The MIT Sloan School of Management recently published a talk that Steve Jobs delivered at MIT in 1992. During the speech, he discussed how consultants, are missing a big part of learning that you can only get when you own “something over an extended period of time.”
As a consultant, you will drop by, make some recommendations, and swing to the next company without really seen the results of your ideas.
I have been a consultant for quite some time, and when I was not a consultant, I have seen how consultants were engaging with their client. I have to agree with what Jobs said. Without having skin in the game, the ones who pay the price of the recommendation are the customers, not the consultants.
Don’t get me wrong. I am not advocating for consultants staying for a long time in the same place, as it doesn’t change the issue. When a consultant stays for an extended period, he or she will become part of the system, and so part of the problem.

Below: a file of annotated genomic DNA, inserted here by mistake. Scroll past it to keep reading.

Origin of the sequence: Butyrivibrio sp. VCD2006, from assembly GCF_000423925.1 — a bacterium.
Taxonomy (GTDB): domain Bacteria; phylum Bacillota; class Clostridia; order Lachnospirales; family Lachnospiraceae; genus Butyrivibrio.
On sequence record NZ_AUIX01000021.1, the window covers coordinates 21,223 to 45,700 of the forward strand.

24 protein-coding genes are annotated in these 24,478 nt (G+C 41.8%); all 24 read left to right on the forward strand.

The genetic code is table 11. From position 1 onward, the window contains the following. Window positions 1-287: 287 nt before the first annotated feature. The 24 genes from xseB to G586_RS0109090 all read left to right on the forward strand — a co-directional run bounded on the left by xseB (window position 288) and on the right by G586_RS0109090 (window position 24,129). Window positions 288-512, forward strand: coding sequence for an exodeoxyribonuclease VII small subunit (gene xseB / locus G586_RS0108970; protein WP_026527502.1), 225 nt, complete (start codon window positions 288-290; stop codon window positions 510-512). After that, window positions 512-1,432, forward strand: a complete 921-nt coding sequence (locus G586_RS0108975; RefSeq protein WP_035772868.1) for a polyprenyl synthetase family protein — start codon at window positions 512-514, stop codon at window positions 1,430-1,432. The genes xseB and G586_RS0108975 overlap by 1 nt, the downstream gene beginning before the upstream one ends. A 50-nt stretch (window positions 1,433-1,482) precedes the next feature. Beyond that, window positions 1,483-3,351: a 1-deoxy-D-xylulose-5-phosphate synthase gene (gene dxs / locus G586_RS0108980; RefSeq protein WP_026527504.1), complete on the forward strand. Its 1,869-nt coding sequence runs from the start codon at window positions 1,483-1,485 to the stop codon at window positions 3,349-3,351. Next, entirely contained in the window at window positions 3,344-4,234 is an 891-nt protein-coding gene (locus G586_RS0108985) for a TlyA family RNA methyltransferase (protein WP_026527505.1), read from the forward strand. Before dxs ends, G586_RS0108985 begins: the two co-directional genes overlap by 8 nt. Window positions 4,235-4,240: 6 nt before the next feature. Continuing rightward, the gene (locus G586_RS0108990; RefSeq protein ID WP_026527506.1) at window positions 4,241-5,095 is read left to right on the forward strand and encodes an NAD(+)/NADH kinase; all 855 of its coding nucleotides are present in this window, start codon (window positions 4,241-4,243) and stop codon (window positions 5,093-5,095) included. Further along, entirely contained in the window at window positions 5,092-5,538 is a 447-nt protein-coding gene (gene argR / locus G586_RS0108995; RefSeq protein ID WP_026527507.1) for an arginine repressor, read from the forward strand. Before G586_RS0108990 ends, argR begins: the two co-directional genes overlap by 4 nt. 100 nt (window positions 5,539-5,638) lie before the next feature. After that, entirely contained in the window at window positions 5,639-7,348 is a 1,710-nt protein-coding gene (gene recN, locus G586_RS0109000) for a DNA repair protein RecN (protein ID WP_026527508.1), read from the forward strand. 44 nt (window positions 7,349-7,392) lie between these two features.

We recently uncovered this Steve Jobs talk at MIT from 1992. https://t.co/Tx68F7tN0a
— MIT Sloan School of Management (@MITSloan) July 5, 2018
When I was working with teams, I always tried to explain using a quote from Nanny McPhee: “When you need me, but do not want me, then I must stay. When you want me, but no longer need me, then I have to go.” I am not sure I remember who gave me the idea to use that quote… I would guess it is Olaf Lewitz.
With Laurent, we tried to use an approach in which we will have more skin in the game. We proposed to customers two different prices: one was at the high end of the consulting rates, the second was half the rate with a mention that we will invoice 5% of the benefits provided by the mission. We never found a customer who chooses the second option. I understand that the approach could have dramatic side effects of aiming to get the benefit in the short-term without having to care for the long-term consequences.
When I changed back to an internal position, I always insisted on being part of the team, and share not only “change,” “transformation,” or “improvement” goals, but real business goals. In doing so, I need to care at the same time for both the short-term and the long-term, and my natural tendency to welcome change avoids that the complacency of accepting the status quo.
Either you are consultants, or you hire or work with consultants, what do you think?